Saudi Arabia, the top global oil exporter, is likely to extend its voluntary supply cuts into at least the first quarter of 2024 and possibly the first half, according to Amrita Sen, co-founder of consultancy firm Energy Aspects. Sen stated on Wednesday that current oil prices do not warrant a deeper reduction in supply cuts for 2024, as market fundamentals remain strong. The Organization of the Petroleum Exporting Countries and their allies, collectively known as OPEC+, will convene for their ministerial meeting on Nov. 26 to assess the market outlook.
Brent prices experienced a slight dip, hovering just below $82 a barrel on Wednesday. Despite ongoing concerns about economic growth and demand, the market has been supported by supply cuts from OPEC+ and regional conflicts in the Middle East. The International Energy Agency (IEA) raised its oil demand growth forecasts for the current year and the next, despite slower economic growth in major economies.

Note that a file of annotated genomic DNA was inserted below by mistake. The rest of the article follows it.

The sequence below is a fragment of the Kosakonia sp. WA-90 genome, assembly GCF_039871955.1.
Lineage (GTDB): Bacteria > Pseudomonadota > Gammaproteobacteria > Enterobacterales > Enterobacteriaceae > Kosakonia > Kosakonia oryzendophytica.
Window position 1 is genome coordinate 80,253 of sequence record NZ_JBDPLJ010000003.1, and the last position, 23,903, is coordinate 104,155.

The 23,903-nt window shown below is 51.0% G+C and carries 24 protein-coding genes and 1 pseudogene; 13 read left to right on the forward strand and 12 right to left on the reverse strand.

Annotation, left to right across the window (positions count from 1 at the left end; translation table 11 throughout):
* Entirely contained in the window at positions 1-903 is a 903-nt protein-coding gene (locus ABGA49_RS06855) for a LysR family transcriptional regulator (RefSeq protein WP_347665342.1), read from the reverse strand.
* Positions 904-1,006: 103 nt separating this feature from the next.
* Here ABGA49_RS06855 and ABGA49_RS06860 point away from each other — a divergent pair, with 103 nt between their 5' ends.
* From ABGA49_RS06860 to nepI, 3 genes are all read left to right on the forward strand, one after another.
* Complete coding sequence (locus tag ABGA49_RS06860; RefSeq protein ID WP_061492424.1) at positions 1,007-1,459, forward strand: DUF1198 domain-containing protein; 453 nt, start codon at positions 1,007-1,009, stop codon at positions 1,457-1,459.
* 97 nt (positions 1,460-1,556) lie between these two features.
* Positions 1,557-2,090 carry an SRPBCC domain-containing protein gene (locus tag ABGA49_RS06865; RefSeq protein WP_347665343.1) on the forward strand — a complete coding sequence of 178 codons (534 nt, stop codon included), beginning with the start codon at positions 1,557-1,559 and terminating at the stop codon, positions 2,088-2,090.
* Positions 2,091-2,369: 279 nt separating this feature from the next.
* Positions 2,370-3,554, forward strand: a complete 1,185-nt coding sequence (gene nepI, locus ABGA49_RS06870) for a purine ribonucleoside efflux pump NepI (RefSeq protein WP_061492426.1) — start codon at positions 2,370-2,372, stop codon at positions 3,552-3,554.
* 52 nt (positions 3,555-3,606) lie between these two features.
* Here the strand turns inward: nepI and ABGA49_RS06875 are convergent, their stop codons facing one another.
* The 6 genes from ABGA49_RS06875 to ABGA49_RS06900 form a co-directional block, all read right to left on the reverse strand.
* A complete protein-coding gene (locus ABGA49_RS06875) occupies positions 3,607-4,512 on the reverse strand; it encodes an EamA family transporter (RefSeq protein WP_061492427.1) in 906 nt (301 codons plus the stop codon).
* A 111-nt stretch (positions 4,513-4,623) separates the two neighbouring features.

Sen highlighted the recent removal of sanctions on Venezuela by Washington, which is expected to enhance heavy oil supplies to the U.S. and Europe, potentially affecting China. Meanwhile, oil from Russia and Iran continues to be exported despite sanctions. Sen pointed out the challenge in U.S. policies, stating, “They do want to reduce revenues for Russia without disrupting flows.”
The U.S. Treasury Department took a significant step by sending notices to ship management companies on Friday, seeking information about 100 vessels suspected of violating Western sanctions on Russian oil. This move follows the imposition of a price cap by Washington and its allies, aimed at restricting oil revenues in response to Moscow’s invasion of Ukraine.
Regarding Iran, Sen noted a production increase of approximately 600,000 barrels per day, with the OPEC producer exporting record volumes of oil to China. As global oil dynamics continue to evolve, the upcoming OPEC+ meeting will play a crucial role in shaping the trajectory of oil supply and prices into 2024.